Someone who has gone through it can help you avoid the pitfalls and overspending that are far too common.
But don’t worry. This should be an enjoyable aspect of your new home and there are tons of resources online to help you find your way.
In addition, hiring a professional is always an option too. An expert in home decor can help you with new ideas but also help steer you towards exactly what you want.
Best of luck!…
Electrical installations in the wooden house
Maybe you are worried about a short circuit and consequently a fire? But you do not have to: The power lines are laid in ribbed tubes, which are hidden between the bars. This measure additionally protects the wooden surface from mechanical damage.
Good to know: The 14 cm thick beams are considered incombustible and can be additionally painted over with fire retardant impregnation agent. There are all types of painting techniques that are applicable in this scenario. I learned most of them from my brother, Mike, who owns Commercial Painting Fort Lauderdale. You can find all sorts of useful tips and tricks, or just give him a call and tell him Marion sent you. He’ll be glad to help out.
Log houses are usually more expensive than stable homes.
Although the construction of a log cabin is relatively fast – usually faster than a massive house – unfortunately this does not reduce the construction costs. They typically pay more for a timber house than for a large home with the same floor space, mainly because of the expense of an experienced construction company that specializes in building technology.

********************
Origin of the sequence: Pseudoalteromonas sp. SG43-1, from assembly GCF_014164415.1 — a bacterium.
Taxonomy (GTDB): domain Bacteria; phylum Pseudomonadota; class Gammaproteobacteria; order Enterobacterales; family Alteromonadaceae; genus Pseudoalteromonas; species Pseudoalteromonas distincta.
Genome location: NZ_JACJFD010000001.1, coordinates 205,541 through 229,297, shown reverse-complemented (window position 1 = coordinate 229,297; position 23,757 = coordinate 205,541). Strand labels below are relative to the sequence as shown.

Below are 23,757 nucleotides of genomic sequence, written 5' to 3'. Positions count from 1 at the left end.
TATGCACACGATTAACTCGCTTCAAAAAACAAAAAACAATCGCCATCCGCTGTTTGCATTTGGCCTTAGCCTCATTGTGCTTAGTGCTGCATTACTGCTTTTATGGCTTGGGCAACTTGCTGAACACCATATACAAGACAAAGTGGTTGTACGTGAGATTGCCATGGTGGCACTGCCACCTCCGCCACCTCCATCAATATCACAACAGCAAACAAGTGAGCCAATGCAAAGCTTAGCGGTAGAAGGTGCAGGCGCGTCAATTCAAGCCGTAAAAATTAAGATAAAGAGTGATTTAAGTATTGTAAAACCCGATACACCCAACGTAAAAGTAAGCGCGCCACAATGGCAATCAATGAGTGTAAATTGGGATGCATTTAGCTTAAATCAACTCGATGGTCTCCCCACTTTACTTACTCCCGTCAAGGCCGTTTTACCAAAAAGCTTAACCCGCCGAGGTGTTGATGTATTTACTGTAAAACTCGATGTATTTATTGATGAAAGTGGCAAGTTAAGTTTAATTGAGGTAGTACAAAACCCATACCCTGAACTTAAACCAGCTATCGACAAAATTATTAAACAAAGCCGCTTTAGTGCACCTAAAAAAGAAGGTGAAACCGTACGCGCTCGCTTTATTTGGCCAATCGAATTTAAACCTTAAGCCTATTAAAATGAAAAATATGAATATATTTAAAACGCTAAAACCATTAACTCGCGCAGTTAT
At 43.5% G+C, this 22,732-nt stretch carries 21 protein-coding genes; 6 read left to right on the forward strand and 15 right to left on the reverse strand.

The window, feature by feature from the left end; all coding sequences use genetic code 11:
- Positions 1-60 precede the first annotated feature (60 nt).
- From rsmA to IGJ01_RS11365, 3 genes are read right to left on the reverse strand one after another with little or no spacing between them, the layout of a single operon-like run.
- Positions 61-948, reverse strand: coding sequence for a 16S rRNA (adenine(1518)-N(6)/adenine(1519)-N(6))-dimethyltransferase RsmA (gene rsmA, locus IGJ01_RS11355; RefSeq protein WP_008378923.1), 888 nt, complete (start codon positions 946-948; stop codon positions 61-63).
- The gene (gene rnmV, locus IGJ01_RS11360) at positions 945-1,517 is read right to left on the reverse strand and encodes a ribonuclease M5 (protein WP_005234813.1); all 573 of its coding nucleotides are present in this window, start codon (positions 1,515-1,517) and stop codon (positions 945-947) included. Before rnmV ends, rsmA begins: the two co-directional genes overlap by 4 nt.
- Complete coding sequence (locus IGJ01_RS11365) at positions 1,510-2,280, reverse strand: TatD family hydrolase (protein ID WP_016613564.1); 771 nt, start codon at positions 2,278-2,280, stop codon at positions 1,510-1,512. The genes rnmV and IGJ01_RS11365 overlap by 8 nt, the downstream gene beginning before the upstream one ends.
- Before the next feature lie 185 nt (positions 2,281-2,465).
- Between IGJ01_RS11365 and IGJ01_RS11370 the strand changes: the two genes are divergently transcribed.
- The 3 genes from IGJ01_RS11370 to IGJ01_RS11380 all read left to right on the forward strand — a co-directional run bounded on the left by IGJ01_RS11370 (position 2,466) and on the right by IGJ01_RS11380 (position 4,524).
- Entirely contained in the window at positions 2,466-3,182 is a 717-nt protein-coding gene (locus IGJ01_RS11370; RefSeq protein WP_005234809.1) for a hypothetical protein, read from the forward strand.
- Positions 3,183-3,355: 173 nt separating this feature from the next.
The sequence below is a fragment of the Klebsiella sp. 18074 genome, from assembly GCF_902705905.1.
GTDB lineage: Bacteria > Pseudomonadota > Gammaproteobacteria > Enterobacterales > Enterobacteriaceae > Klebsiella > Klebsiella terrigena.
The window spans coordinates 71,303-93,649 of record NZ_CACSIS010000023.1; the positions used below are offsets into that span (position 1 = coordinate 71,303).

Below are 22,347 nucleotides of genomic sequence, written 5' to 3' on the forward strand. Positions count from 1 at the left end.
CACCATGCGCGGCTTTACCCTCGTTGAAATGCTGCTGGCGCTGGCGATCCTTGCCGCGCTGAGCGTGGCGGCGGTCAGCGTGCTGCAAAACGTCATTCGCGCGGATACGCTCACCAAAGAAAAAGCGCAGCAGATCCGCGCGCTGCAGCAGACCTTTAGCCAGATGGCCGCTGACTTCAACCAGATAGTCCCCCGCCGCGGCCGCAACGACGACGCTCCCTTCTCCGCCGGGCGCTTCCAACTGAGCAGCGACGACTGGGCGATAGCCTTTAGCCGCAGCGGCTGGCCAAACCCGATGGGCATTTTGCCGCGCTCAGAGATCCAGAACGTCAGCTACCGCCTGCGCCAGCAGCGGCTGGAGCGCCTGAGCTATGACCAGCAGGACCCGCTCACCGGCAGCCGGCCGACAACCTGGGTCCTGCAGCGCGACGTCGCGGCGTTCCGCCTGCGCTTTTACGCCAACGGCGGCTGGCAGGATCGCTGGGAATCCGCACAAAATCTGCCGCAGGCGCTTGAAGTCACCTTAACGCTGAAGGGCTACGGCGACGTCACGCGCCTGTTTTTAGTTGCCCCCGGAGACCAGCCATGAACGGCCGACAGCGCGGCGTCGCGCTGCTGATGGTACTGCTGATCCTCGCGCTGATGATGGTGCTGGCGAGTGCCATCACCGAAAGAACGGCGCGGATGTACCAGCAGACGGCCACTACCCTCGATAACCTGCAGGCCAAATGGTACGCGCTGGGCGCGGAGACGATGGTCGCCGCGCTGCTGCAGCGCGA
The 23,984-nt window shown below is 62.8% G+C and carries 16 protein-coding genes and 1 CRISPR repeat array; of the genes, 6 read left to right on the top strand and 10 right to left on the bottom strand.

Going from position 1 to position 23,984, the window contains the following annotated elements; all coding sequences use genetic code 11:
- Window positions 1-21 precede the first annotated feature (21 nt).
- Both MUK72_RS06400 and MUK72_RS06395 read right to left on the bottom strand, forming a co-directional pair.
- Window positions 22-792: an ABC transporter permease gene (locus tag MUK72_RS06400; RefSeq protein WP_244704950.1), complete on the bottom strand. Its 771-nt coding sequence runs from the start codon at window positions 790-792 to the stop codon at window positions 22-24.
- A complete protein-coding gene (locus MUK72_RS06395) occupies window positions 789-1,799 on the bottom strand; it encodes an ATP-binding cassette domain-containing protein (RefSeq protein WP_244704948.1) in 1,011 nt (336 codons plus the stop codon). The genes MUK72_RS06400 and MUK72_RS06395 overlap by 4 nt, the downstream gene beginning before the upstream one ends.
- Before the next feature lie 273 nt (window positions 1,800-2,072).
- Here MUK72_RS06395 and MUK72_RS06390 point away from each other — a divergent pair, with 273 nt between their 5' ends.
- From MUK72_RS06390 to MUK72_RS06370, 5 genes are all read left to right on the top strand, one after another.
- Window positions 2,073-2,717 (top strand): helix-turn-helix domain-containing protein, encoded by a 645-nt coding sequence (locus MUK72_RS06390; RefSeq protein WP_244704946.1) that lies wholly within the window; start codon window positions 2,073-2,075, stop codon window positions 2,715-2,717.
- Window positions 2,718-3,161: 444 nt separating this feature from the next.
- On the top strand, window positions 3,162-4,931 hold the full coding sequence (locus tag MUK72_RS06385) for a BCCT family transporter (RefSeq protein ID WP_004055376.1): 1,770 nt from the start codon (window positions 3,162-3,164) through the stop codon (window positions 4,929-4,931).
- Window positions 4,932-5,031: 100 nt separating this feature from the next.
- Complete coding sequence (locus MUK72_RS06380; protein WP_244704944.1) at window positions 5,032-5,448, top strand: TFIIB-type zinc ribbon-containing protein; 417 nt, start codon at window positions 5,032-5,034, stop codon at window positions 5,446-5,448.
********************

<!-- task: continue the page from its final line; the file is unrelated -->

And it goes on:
And also the material suggests: Timber imported from abroad is usually more durable than native wood species, but even more expensive.
When building your wooden house, be aware of the use of FSC wood: The seal stands for “Forest Stewardship Council®” and confirms that the wood comes from responsibly managed forests. This is how you contribute to sustainable house building and do something good for the environment!
We provide tips and techniques for all kinds of projects for homeowners as well as commercial business enterprises. Stay tuned for our next article.…